Fig. 3 (a) A typical rotational viscometer – Brookfield DV3 (b) Indicated viscosity vs. viscometer spindle speed for fabric softening on a rotational viscometer
Although the shear rate is not well defined for most viscometers, it can be shown that the shear rate of vibrational viscometers, such as the Rheonics SRV, is more than one hundred times higher than that of a typical Brookfield, Fann, or other rotational viscometer. That means that the SRV operates on the high-shear tail of the shear rate curve. The viscosity that it indicates is significantly lower than for most other non-vibrational viscosity measurement processes.
When measured with a Rheonics SRV viscometer, the fabric softener gives an indicated viscosity of 9.7 cPs. The much lower value is traceable to the same phenomenon seen in Fig. 1, the decrease in viscosity as the spindle speed increases. The material is shear-thinning, and the shear rate of the SRV is about two orders of magnitude higher than is attainable with typical rotational viscometers. Therefore, it is impossible to get a numerical match between the SRV and rotational viscometers except for strictly Newtonian, that is, shear rate-independent fluids.
What does this mean for applications in which the fluid is highly shear-dependent? That depends strongly on what the SRV will be used for.
Fig. 4. Inline viscometer (left) and installed in a flowline adapter for inline applications
One typical use for an inline viscometer is to monitor the viscosity of a product to verify that its viscosity remains constant. Process parameters may then be adjusted by the operator to keep the viscosity within a specified range. In that case, it may be possible to derive a conversion formula that allows Rheonics SRV readings to be correlated with laboratory measurements with defined shear conditions.
Alternatively, the Rheonics SRV may be used as the sensor in a control loop to automatically adjust one or more process parameters in order to keep the product viscosity within specified limits. A typical application is in flexographic or rotogravure printing machines, in which the Rheonics SRV is used to keep the viscosity of the printing ink constant.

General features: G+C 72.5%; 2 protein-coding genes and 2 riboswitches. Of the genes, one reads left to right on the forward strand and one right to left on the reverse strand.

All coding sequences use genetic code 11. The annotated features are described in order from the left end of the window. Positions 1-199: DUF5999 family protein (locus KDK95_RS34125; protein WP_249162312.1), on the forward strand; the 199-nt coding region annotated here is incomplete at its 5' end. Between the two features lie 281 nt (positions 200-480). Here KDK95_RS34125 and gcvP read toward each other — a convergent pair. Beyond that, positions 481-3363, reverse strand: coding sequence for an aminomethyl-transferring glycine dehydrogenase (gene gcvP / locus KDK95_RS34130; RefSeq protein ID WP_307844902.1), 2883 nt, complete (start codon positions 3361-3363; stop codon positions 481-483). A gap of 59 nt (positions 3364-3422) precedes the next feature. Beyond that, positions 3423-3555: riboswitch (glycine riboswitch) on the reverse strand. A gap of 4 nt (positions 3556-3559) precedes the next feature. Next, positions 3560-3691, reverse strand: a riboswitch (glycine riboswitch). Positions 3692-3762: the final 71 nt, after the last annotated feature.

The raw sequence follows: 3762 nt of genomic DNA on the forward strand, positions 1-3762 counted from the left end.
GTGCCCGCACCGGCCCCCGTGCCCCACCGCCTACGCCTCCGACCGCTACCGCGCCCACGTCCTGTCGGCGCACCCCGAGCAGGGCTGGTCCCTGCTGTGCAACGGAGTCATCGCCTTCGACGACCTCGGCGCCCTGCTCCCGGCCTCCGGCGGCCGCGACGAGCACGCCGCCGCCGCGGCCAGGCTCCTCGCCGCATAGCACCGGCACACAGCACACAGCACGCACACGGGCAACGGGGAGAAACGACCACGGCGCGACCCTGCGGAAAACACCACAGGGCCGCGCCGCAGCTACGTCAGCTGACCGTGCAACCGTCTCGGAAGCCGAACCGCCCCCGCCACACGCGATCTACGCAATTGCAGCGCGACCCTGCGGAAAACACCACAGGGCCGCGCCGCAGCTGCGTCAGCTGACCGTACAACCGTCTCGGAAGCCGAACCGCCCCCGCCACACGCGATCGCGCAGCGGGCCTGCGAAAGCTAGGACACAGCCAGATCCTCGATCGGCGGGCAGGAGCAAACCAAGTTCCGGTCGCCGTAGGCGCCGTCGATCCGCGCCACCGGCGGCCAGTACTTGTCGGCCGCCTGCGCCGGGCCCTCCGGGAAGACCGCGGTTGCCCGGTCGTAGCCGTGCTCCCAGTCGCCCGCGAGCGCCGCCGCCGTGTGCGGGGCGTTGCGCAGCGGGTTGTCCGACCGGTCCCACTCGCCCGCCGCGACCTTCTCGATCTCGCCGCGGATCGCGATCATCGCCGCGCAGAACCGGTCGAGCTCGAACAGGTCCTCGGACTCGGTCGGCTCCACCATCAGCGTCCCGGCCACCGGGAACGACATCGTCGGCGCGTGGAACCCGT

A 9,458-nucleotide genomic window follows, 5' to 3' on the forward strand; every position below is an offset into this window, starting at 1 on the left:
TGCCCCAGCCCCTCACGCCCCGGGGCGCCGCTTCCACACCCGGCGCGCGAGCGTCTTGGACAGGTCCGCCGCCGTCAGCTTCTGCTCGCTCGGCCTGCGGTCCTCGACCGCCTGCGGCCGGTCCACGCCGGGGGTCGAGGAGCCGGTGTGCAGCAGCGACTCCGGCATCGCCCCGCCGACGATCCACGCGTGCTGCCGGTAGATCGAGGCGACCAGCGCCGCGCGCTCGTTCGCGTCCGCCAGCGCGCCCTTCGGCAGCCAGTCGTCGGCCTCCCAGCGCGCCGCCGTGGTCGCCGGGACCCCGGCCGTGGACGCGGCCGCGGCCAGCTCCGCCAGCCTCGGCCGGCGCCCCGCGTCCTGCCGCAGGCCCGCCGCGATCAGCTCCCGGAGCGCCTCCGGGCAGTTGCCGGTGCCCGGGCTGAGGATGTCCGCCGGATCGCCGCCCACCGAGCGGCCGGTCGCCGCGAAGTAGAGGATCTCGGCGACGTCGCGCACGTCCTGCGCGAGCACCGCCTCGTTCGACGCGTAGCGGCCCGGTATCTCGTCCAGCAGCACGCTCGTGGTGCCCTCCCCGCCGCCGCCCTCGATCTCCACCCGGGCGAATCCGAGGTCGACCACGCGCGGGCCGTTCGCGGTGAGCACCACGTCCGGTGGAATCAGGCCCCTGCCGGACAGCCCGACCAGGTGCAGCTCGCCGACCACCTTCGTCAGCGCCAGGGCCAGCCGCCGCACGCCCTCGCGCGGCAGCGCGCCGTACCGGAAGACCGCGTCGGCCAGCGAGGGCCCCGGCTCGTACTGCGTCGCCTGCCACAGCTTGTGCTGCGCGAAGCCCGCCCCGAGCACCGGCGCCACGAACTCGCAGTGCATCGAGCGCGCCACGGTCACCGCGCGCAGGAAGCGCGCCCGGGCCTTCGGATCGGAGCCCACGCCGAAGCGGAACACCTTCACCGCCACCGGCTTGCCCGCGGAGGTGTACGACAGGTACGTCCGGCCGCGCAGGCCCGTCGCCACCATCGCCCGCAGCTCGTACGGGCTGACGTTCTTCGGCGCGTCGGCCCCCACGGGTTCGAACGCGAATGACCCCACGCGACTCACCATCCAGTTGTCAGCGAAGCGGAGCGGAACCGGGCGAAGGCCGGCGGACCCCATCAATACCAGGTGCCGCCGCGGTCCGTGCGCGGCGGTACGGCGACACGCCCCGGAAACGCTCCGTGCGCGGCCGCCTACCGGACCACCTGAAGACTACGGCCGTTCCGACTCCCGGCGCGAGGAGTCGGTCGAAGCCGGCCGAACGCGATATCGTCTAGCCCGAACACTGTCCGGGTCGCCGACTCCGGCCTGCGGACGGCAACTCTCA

In either case, when highly non-Newtonian fluids, such as soap- and surfactant containing products, are being monitored or controlled, the SRV must be operated in a fluid that is flowing past the sensor. It will not give reproducible readings if simply immersed in a beaker of product. When used in a line containing flowing product, it will give a clear and reproducible response to any changes in the product viscosity.
NOTE: Flow regime (consistency) is important to get reliable & accurate monitoring in non-Newtonian process fluids. Flow the fluid across the sensor and ensure consistent flow regime by having similar fluid velocity and cross-section during all measurements.
3. Recommendations for testing applicability of Rheonics SRV to measurements with non-Newtonian fluids
When evaluating the Rheonics SRV for a particular inline measurement, it is essential to operate the SRV under actual process conditions. The SRV must be placed in a process line in which the product is flowing, and the viscosity and temperature recorded during operation of the process line.
It is absolutely essential that the SRV is NOT evaluated based on static measurements. Putting the SRV in a beaker of stationary fluid will typically not give measurements that agree with measurements taken in the actual process line with flow rates typical of operation of that process.
For applications in which there is unclear if the Rheonics SRV will provide useful measurements, please contact Rheonics to arrange a trial of one of the SRV sensors in your application.
Fig. 5. Installation of SRV & SRD in pipes